“This is before social media, all of that,” Rock says. “When I would go to Milwaukee or Minnesota, and there’s no black radio in these areas, it was ‘yo, I know about you because of ‘YO! MTV Raps.’ … Black people, white people, Asian people — I don’t care who you were, that was the number one show on MTV.”
“It was teaching a person in Iowa that didn’t have hip-hop on the radio what hip-hop was,” Lover says. “It was a culturally sound show, and we made sure of it. That was important. And also we were teaching somebody from Oakland, California, about who Ed G and the Bulldogs from Boston were, and introducing Boston, Massachusetts, to Too Short and E-40.”
There may have been no single moment more telling of “YO!”’s influence than when Lover and Dré took part in the network’s annual spring break celebration in Daytona, Florida. The two hosts were used to filming a week of shows in one day, with their outfits for the “week” in bags by their sides and going behind the set’s backdrop to change.
“Ed and I walked out there and said, ‘I think we’ve found heaven,’” Dré says. “And what really made us think we’d found heaven was when we went out there and we saw 50,000 kids of all colors, shapes and sizes, cheering and screaming for this music and these artists. It made us really say, ‘we’d done something here.’”
As the years changed, though, so did the dynamic of hip-hop’s relationship with the channel. The “M” in MTV started to fade, with the introduction of “The Real World” in 1992, “Beavis and Butt-Head” in 1993 and “Singled Out” in 1995. Other genre-specific shows faced the ax as well; “Headbangers Ball,” dedicated to metal, was canceled in early 1995.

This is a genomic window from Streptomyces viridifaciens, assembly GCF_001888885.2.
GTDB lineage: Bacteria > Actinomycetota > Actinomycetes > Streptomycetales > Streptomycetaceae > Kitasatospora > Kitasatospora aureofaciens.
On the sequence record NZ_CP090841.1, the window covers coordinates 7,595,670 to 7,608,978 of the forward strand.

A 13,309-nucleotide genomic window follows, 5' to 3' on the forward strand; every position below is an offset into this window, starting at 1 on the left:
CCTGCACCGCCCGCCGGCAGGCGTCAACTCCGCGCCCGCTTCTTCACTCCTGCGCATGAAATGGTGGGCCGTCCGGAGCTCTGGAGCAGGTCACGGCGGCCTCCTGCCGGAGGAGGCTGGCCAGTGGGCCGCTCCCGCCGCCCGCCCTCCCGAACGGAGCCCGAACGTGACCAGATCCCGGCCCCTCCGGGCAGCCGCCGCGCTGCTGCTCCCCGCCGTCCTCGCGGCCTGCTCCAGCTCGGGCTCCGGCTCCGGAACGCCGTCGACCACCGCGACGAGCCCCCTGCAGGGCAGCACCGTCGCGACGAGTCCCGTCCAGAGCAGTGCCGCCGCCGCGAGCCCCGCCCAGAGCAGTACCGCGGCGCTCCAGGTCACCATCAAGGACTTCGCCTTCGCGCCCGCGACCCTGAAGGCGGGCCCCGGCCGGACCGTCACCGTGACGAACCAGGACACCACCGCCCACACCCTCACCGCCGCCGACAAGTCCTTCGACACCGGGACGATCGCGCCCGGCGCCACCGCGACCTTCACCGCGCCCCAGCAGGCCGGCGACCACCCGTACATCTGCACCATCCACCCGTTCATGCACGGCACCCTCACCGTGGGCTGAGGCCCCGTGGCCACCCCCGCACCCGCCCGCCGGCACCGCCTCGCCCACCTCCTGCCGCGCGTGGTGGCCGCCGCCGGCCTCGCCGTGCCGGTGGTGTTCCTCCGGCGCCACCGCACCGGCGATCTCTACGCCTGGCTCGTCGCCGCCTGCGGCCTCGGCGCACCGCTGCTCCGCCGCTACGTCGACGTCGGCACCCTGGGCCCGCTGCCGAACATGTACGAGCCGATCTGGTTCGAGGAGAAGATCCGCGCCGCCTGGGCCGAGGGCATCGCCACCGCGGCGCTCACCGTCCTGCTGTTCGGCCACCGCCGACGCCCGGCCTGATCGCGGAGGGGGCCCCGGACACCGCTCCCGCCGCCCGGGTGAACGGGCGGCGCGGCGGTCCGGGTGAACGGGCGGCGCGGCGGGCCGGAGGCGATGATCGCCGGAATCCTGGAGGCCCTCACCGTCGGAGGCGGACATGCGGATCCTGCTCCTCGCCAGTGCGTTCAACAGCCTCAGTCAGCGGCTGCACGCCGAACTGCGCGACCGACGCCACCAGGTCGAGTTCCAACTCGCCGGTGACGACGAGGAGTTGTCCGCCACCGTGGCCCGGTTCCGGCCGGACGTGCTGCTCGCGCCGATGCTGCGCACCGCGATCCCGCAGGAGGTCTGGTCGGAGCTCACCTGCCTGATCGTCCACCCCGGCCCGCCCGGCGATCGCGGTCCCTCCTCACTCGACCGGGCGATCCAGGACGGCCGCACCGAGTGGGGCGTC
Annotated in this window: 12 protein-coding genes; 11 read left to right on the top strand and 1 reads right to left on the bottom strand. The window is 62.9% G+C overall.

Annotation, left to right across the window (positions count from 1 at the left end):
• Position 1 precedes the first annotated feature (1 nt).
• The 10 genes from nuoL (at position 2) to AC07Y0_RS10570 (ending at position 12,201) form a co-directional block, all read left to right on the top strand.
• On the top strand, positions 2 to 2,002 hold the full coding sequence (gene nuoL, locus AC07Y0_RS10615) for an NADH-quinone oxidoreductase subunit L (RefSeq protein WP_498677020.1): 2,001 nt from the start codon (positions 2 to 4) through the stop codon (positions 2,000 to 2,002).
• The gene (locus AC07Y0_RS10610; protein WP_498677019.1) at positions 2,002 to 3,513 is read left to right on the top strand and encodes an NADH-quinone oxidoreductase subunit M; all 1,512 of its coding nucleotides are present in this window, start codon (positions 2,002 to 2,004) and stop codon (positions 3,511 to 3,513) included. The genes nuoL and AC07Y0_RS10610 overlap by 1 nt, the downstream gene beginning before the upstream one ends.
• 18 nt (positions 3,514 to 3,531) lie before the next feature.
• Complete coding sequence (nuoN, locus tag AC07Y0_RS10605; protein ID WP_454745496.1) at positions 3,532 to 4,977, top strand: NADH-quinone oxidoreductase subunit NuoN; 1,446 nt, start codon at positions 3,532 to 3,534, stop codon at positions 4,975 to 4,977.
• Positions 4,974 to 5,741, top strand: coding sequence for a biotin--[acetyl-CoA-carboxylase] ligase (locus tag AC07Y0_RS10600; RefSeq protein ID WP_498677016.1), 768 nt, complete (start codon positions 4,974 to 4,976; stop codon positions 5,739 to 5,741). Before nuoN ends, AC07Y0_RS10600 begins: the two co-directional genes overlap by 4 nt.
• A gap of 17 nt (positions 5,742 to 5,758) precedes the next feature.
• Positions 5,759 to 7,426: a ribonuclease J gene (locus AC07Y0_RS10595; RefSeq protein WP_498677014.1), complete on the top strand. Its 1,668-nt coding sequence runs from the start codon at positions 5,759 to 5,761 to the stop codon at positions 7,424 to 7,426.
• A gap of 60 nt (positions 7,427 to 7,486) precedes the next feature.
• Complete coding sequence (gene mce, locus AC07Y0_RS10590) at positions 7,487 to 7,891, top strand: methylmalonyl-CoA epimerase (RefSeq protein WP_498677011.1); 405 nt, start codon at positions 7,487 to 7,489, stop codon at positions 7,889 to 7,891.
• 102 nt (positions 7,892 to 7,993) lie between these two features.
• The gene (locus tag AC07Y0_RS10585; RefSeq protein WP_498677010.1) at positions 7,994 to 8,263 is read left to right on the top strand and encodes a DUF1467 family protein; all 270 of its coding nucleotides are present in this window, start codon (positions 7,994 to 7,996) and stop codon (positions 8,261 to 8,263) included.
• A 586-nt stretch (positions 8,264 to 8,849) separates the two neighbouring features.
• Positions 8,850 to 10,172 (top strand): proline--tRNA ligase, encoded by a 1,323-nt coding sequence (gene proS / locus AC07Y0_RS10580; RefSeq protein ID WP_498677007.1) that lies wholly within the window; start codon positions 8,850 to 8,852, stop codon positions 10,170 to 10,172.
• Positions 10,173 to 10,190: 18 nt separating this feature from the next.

As importantly, hip-hop had become a major part of the station’s general programming strategy. “Gangsta’s Paradise” by Coolio and “Keep Their Heads Ringin’” by Dr. Dre were as inescapable as Weezer’s “Buddy Holly” in 1995, and that year’s Video Music Award for Video of the Year was won by TLC’s “Waterfalls,” the first such honoree to feature a rapped verse.
“It became much easier to have Jay Z on the main programming — he didn’t have to start on ‘YO!,” says Charnas. “But I think MTV was shifting its programming anyway, moving toward reality shows like ‘The Real World.’”
The final episode aired in September of 1995, but it’s legacy still lasts today: “YO!” took rap music from the boroughs to the rest of the planet.
“I remember my first trip to Africa in the early ’90s,” Freddy says. “I went to Lagos, Nigeria, for a big concert and people were watching “YO! MTV Raps” there. MTV didn’t even realize their satellite footprint went that far. People still come up to me to this day, telling me stories about a cousin who would send VHS tapes to Africa and 20 or 30 kids would gather to watch it. It helped ignite the culture around the world.”
If you go: ‘YO! MTV Raps: 30th Anniversary Experience’ is on Friday at Barclays Center, 620 Atlantic Ave., Prospect Heights, Barclayscenter.com, $156-$156
How to do the Ed Lover Dance
If Ed Lover and Doctor Dré were the Laurel and Hardy of “YO! MTV Raps Today,” then the Ed Lover Dance might have been its “Who’s on First?” It was a trademark of the show, often imitated but never quite duplicated (you’ve got to leave the mouth hanging open!).
We asked the dance’s namesake for the simple breakdown:
“First of all, the kudos go to T-Money. He invented it, and he was like, ‘you have to do this every week,’ and we didn’t have anything on Wednesdays.”
“The steps to the Ed Lover dance: both arms extended in front of you, pop two to the right, pop two to the left, and that’s it. And Dré just threw on [“900 Number” by] The 45 King and it fit. So just two to the right, two to the left, two to the right, two to the left.” (Robert Spuhler)